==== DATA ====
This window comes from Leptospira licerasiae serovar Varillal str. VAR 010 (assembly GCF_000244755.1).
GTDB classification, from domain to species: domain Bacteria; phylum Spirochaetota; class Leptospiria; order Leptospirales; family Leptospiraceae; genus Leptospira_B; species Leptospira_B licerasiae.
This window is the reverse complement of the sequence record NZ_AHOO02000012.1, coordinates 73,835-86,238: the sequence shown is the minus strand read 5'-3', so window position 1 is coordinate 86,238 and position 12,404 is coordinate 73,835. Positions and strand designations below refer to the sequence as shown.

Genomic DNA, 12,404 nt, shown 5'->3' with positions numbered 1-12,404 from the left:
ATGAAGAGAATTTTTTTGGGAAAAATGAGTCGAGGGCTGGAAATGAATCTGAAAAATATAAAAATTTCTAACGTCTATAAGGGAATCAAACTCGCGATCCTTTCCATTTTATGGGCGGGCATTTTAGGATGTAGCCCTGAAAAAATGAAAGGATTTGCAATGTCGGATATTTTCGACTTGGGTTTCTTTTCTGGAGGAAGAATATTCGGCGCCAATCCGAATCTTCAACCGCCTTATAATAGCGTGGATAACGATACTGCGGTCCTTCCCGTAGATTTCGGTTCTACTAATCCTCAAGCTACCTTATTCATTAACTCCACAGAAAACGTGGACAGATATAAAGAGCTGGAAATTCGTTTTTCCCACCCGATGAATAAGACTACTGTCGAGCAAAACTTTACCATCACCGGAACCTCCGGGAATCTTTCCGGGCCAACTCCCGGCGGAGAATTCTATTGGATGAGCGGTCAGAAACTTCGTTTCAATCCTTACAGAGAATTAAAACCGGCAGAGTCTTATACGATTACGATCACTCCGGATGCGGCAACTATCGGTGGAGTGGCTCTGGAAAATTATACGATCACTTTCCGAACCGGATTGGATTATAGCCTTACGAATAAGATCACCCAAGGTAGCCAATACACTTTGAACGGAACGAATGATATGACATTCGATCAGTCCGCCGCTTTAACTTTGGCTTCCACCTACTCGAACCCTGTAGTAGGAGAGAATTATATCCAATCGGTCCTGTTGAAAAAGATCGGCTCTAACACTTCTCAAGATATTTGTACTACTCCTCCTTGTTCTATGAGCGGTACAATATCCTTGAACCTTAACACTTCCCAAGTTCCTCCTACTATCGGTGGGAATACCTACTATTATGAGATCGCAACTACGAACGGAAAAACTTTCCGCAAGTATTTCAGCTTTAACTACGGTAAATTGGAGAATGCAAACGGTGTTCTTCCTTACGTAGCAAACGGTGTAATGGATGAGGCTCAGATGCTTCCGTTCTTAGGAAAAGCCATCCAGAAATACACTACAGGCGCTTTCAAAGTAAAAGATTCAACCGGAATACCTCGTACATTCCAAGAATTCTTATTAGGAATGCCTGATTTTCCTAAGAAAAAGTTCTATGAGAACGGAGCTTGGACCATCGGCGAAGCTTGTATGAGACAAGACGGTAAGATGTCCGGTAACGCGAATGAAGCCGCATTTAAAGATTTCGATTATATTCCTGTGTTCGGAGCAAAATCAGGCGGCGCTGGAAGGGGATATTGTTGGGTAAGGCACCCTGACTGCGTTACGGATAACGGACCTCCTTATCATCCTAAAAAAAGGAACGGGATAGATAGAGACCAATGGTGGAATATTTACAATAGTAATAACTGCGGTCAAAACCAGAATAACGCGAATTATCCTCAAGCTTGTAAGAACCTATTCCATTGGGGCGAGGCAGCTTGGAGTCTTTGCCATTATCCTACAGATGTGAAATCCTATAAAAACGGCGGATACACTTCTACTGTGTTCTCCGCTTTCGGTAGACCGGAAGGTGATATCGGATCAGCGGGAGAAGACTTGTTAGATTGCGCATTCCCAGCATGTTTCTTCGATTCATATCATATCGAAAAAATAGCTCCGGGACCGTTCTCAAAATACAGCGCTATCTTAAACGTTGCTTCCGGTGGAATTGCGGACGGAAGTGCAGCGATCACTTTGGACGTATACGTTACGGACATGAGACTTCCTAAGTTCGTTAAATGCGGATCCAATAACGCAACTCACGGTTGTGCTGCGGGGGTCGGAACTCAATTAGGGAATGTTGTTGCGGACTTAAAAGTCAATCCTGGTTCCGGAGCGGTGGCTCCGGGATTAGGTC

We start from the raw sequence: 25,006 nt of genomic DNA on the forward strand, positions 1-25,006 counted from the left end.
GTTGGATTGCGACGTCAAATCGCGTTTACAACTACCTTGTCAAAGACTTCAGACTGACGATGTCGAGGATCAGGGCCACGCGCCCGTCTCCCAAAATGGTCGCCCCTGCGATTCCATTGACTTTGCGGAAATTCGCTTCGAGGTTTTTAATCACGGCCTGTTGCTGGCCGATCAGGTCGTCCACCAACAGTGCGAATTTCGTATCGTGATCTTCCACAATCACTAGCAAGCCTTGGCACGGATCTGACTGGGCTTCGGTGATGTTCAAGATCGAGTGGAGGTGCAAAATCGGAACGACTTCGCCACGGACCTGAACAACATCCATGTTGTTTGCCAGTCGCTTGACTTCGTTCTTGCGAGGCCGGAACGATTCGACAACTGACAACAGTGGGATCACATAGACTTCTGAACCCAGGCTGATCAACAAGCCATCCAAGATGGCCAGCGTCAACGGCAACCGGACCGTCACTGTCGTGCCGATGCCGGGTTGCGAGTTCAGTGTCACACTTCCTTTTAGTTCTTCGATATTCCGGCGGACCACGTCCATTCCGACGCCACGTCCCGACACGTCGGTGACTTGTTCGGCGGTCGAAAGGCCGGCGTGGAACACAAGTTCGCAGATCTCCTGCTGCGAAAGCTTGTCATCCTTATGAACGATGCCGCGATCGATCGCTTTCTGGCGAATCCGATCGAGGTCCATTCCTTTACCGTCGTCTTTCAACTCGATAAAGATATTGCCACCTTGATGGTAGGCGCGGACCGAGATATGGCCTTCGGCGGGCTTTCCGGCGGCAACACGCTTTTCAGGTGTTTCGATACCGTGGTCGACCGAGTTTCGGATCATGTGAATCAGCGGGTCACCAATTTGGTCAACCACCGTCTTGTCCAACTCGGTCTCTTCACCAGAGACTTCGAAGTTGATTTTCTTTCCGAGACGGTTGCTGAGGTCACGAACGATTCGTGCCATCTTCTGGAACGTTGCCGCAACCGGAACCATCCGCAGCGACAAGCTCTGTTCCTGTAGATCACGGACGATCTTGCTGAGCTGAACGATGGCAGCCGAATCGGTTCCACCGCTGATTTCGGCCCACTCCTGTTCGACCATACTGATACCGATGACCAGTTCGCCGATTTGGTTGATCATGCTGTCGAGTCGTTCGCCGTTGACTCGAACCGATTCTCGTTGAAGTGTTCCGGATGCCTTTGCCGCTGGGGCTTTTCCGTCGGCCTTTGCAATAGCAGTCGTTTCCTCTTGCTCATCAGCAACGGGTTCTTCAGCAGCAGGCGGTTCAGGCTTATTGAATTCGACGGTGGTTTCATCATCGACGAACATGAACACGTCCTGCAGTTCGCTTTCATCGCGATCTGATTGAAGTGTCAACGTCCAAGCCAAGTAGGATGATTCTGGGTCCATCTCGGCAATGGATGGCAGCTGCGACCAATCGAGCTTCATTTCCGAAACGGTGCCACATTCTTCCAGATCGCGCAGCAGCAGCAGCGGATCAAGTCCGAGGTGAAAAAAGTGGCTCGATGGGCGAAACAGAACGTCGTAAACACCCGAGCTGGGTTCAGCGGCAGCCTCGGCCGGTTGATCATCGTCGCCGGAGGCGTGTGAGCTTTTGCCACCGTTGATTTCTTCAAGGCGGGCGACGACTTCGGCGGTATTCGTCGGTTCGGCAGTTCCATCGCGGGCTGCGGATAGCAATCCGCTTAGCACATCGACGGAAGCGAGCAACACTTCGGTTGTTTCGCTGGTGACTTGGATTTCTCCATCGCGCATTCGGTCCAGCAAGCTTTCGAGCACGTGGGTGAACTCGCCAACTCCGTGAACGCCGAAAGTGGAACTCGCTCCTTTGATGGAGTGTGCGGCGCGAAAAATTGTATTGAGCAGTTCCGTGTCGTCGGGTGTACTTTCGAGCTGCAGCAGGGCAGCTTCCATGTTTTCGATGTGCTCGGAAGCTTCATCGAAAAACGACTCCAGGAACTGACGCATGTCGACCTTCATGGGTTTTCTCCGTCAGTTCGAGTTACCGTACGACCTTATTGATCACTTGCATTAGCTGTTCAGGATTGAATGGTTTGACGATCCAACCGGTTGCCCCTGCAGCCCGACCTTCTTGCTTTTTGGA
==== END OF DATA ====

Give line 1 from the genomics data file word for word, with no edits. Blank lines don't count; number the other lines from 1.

This window comes from Leptospira licerasiae serovar Varillal str. VAR 010 (assembly GCF_000244755.1).